# Magnetic field - General current in a cube

pieuler
Homework Statement:
Given a cube carrying current, such that the current enters and leaves the cube at any two arbitrary points, prove that the magnetic field at the centre of the cube will always be 0.
Relevant Equations:
Biot Savart Law
Ampere Circuit law
I could solve a similar (rather, a specific case of the above) where the current entered through a
corner and left from the corner opposite to it along the body diagonal of the cube. For this specific case, I was able to easily exploit symmetry to deduce the answer (0). However, I cannot think of any suitable technique (eg. symmetry) for the general version.

PS. I have basic knowledge of calculus and vectors, but not so much of 'vector calculus'. Any intuitive guidance/hints/solutions are appreciated.

Last edited:

Homework Helper
Gold Member
I think we need to know more information about the given current density. Saying that it just enters at one point and exits at another point is not enough. We need to know what is the in between path (is it a straight line? it is some sort of helix? or what else, they can be infinite ways for the inbetween path) and how the current density varies spatially in this path.

If you have some image or figure you can post here please do it, many times one picture worth thousands of words.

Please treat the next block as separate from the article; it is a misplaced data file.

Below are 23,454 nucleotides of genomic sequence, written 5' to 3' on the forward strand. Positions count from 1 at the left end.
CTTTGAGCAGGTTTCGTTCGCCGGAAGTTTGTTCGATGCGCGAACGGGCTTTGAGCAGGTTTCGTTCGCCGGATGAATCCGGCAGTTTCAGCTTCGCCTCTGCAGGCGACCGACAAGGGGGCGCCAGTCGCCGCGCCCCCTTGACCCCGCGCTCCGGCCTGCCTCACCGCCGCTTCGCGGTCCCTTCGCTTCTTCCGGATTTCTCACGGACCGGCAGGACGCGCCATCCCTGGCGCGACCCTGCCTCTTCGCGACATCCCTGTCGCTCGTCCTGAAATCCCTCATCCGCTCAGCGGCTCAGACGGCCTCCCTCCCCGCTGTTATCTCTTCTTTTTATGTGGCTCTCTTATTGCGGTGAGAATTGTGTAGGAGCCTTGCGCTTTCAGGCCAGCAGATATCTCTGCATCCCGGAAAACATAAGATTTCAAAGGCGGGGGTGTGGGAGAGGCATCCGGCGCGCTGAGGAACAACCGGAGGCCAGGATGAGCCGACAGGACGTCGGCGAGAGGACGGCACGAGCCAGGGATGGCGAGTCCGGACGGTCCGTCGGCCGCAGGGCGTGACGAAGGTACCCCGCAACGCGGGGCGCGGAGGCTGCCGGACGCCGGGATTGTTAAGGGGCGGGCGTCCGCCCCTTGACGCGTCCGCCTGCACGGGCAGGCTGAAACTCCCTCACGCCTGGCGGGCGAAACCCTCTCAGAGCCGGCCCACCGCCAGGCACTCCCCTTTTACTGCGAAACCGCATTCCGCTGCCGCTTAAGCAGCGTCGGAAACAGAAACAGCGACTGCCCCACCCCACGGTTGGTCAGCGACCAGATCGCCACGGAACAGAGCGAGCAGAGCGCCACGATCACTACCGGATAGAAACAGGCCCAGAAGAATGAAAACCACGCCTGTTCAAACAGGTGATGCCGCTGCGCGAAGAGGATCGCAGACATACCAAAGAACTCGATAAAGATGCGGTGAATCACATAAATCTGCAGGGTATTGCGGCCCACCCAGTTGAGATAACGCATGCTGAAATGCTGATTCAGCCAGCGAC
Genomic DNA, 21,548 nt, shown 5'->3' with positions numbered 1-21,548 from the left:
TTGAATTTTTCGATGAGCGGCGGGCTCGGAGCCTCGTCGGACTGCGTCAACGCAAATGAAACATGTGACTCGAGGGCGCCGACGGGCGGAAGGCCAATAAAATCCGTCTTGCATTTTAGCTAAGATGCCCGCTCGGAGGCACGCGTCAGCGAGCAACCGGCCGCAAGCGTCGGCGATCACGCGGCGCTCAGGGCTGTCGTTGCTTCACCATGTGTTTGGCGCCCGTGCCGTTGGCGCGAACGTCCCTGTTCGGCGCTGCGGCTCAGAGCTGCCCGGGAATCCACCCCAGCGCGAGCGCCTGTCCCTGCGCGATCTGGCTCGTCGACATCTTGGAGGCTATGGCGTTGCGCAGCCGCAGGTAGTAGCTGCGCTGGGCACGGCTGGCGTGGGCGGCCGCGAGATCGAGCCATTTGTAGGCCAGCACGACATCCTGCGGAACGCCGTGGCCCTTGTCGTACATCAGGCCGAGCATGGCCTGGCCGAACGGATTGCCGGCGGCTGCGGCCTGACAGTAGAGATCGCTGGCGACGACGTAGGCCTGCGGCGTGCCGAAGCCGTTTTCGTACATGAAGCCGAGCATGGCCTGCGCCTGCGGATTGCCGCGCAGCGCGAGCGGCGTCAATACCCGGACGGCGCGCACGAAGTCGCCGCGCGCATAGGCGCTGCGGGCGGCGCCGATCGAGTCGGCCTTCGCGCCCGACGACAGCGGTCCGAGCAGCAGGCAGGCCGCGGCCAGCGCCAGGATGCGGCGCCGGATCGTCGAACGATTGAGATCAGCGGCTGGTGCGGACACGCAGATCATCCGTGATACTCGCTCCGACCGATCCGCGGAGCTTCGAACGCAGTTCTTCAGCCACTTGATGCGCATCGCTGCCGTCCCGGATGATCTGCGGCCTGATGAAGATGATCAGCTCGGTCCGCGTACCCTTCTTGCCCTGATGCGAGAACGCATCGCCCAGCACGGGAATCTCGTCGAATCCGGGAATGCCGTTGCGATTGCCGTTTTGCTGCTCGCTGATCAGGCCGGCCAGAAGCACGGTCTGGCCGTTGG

I don't think we can prove that the magnetic field at the center will always be zero, regardless of the details of the current density.

pieuler
Current is constant and uniform. No specific details about current/current density were given so I believe it's supposed to be constant and uniform(like no variations whatsoever). Current flows along the edges only.

Basically, any two completely random points on the edges of the cube. The setup is like a cubical cage made of wires. So that tells you that the current flows only along the edges.

Delta2
Homework Helper
Gold Member
I still don't see how it would be possible to prove that the magnetic field would be zero at the center, my opinion is that it depends on the entry point, on the exit point and which edges (or parts of edges) are "active" that is they carry the current.

pieuler
I still don't see how it would be possible to prove that the magnetic field would be zero at the center, my opinion is that it depends on the entry point, on the exit point and which edges (or parts of edges) are "active" that is they carry the current.
How about we consider the edges to be resistances (equal of course) and then think about the current distribution? That is one way of doing the specific case I mentioned, so it might help in the general case too.